For many students, essay writing is a tedious enough task by itself, and spending time on essay proofreading may look even more bleak and boring. Yet actually, proofreading is an essential part of the writing process, and not just something to kill time. Here’re some tips to help you proofread your papers effectively.
1. Put the Paper Aside
A fresh eye – or even a fresh perspective – is vital for good proofreading. After you’re done with your essay, it’s better to do something totally different from writing. When you take up the essay again, any mistakes or typos which your hackneyed eye failed to detect will stand out.
As far as fresh perspective goes, your friends may very well be of service: it’s their first time that they see your writing, so they’ll easily spot any errors.
In an extreme case, if you have absolutely no time to let the essay sit awhile (for instance, if it’s almost nighttime and the paper is due tomorrow morning), you might want to order proofreading services from a specialized agency online.
2. Make the Text Look Less Familiar
Changing the way you look at your writing goes a long way, too. After typing it on the computer, it often helps to print the text out – in another font and with a different layout: this way typos or mixed-up words will likely pop up before your eyes.
Reading the text aloud slowly allows you to spot cases of tautology, missing words, grammar mistakes such as wrong noun-verb agreement and pronoun use, and the like.
Furthermore, read your essay backwards, word by word. This method is perfect for pinning down typos, spelling mistakes or wrong word usage.
3. Check One Side at a Time
It’s wise to proofread the essay not in one go, but have several takes on it, focusing your attention on a separate aspect each time: first, spelling, then grammar, then structure and style. It might seem more time-consuming, but in fact, if you try to correct every possible mistake with one swoop, you are likely to get confused and to miss some of them.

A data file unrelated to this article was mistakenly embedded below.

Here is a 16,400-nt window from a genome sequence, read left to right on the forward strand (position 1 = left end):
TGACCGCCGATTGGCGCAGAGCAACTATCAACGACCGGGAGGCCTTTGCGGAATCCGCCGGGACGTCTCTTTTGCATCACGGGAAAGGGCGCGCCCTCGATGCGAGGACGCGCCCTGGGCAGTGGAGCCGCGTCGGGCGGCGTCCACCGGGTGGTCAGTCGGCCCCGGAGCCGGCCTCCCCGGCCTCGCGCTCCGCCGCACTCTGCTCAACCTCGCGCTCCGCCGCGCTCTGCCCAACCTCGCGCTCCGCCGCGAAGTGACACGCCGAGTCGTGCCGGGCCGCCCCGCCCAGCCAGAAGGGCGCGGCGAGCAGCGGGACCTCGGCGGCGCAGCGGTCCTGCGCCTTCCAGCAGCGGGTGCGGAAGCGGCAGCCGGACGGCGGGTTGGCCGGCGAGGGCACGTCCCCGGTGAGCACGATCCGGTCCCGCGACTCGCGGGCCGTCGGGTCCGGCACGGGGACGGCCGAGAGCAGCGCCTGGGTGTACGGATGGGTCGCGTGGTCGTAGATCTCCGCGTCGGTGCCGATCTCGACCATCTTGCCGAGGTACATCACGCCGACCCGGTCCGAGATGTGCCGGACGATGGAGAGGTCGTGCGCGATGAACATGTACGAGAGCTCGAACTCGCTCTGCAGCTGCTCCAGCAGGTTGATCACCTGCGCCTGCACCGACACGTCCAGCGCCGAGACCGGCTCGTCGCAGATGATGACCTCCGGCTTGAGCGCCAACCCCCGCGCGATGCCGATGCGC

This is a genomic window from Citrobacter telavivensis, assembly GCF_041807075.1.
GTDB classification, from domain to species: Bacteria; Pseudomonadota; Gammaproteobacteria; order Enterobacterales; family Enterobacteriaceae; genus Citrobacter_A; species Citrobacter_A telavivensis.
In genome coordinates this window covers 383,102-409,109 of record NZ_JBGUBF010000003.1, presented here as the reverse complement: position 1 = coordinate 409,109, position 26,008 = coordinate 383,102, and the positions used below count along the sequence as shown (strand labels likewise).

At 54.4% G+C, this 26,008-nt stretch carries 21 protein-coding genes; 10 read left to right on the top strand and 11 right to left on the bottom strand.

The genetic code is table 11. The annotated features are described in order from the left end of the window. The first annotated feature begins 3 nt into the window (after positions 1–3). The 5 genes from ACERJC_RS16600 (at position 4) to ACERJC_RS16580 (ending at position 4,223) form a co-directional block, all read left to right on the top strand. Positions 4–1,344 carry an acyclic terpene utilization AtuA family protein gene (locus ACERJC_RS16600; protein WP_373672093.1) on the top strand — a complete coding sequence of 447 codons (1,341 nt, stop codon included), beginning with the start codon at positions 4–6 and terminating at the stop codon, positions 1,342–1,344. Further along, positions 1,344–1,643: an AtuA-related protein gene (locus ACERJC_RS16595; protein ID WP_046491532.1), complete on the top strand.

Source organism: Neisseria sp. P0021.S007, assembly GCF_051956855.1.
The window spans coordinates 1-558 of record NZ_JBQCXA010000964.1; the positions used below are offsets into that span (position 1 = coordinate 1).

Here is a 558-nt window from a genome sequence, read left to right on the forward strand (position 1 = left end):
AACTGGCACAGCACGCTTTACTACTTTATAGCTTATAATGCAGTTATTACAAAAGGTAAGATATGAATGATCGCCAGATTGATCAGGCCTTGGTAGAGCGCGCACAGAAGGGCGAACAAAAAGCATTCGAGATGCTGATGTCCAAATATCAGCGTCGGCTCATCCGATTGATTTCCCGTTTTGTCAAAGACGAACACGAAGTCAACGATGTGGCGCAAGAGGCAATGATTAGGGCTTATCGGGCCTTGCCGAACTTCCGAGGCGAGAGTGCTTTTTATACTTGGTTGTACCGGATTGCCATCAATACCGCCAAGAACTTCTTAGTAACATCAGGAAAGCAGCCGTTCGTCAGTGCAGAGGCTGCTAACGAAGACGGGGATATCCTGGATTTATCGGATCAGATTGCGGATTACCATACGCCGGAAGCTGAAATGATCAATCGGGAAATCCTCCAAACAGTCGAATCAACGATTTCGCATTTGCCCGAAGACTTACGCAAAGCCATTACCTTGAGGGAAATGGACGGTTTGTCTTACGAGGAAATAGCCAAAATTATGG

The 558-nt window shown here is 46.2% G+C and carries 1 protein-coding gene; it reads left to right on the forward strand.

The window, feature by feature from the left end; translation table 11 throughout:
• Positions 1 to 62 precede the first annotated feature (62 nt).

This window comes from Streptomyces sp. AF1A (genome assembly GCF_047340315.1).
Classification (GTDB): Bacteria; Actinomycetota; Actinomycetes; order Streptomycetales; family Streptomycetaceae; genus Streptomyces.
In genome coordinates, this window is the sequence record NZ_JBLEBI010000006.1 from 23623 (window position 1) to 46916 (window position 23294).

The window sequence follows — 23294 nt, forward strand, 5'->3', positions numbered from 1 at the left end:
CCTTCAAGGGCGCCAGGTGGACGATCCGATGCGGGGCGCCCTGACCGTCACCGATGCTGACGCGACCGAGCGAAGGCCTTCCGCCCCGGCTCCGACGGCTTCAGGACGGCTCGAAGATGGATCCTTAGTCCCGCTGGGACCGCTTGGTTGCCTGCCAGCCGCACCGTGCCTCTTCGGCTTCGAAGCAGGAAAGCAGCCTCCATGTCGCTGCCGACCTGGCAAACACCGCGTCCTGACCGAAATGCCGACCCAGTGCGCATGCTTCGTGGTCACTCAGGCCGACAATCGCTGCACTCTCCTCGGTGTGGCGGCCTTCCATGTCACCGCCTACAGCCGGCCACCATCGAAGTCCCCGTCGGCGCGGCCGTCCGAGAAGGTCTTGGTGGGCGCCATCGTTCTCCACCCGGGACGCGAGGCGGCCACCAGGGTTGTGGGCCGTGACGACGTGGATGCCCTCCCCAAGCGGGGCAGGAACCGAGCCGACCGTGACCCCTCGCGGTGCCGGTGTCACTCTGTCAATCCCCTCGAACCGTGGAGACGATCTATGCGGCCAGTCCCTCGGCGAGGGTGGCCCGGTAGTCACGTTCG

4. Double-Check Everything
Don’t rely too much on spellcheckers, neither on those in your word processor nor on standalone ones – they’re good for nothing more than blatant typos or spelling mistakes. And they certainly are of no help in checking personal names, dates, figures and facts – in this case you have to rely solely upon yourself. Be sure to dot all i’s and cross all t’s, because even one factual blunder can ruin your professor’s impression of your essay.
5. Know Thyself
If you’re not new to academic writing, you probably are well aware what areas you need to pay extra attention to. Prepare your personal proofreading checklist and address different issues in order of importance.
Proofreading is not some arcane practice which only the chosen ones can master. On the contrary, this handy system can make you more focused, save you many a disappointing academic experience and add a final touch of luster to your papers. Good luck!
About the Author
Steven Arndt is a passionate writer, educator and a former History teacher. He tends to reconsider the role of modern education in our society and watches with awe the freedom the youth now has.